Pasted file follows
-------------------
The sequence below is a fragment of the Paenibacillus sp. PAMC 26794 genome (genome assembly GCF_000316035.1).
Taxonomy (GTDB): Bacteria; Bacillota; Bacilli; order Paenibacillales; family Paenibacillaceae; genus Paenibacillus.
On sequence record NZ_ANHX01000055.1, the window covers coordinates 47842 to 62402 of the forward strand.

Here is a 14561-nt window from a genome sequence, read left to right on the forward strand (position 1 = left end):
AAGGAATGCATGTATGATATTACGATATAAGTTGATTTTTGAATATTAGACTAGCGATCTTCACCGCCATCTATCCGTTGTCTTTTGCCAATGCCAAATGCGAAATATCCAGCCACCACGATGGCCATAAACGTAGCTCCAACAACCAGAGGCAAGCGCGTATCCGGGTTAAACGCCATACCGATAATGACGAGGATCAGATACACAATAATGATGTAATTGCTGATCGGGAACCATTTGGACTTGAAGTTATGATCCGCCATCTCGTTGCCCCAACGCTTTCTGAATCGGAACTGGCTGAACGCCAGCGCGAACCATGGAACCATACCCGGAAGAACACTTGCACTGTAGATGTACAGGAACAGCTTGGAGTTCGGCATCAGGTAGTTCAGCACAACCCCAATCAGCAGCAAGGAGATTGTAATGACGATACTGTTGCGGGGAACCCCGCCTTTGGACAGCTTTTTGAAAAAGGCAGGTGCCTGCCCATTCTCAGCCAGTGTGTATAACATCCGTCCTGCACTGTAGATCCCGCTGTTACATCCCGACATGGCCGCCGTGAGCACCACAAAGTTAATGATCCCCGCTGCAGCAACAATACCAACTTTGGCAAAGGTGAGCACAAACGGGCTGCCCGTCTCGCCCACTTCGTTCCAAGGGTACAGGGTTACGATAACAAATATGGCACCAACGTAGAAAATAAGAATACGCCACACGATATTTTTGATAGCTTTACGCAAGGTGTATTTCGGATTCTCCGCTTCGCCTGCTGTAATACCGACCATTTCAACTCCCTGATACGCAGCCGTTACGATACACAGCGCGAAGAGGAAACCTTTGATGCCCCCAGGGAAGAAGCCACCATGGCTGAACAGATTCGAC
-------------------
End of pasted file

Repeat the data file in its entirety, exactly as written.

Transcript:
The sequence below is a fragment of the Paenibacillus sp. PAMC 26794 genome (genome assembly GCF_000316035.1).
Taxonomy (GTDB): Bacteria; Bacillota; Bacilli; order Paenibacillales; family Paenibacillaceae; genus Paenibacillus.
On sequence record NZ_ANHX01000055.1, the window covers coordinates 47842 to 62402 of the forward strand.

Here is a 14561-nt window from a genome sequence, read left to right on the forward strand (position 1 = left end):
AAGGAATGCATGTATGATATTACGATATAAGTTGATTTTTGAATATTAGACTAGCGATCTTCACCGCCATCTATCCGTTGTCTTTTGCCAATGCCAAATGCGAAATATCCAGCCACCACGATGGCCATAAACGTAGCTCCAACAACCAGAGGCAAGCGCGTATCCGGGTTAAACGCCATACCGATAATGACGAGGATCAGATACACAATAATGATGTAATTGCTGATCGGGAACCATTTGGACTTGAAGTTATGATCCGCCATCTCGTTGCCCCAACGCTTTCTGAATCGGAACTGGCTGAACGCCAGCGCGAACCATGGAACCATACCCGGAAGAACACTTGCACTGTAGATGTACAGGAACAGCTTGGAGTTCGGCATCAGGTAGTTCAGCACAACCCCAATCAGCAGCAAGGAGATTGTAATGACGATACTGTTGCGGGGAACCCCGCCTTTGGACAGCTTTTTGAAAAAGGCAGGTGCCTGCCCATTCTCAGCCAGTGTGTATAACATCCGTCCTGCACTGTAGATCCCGCTGTTACATCCCGACATGGCCGCCGTGAGCACCACAAAGTTAATGATCCCCGCTGCAGCAACAATACCAACTTTGGCAAAGGTGAGCACAAACGGGCTGCCCGTCTCGCCCACTTCGTTCCAAGGGTACAGGGTTACGATAACAAATATGGCACCAACGTAGAAAATAAGAATACGCCACACGATATTTTTGATAGCTTTACGCAAGGTGTATTTCGGATTCTCCGCTTCGCCTGCTGTAATACCGACCATTTCAACTCCCTGATACGCAGCCGTTACGATACACAGCGCGAAGAGGAAACCTTTGATGCCCCCAGGGAAGAAGCCACCATGGCTGAACAGATTCGAC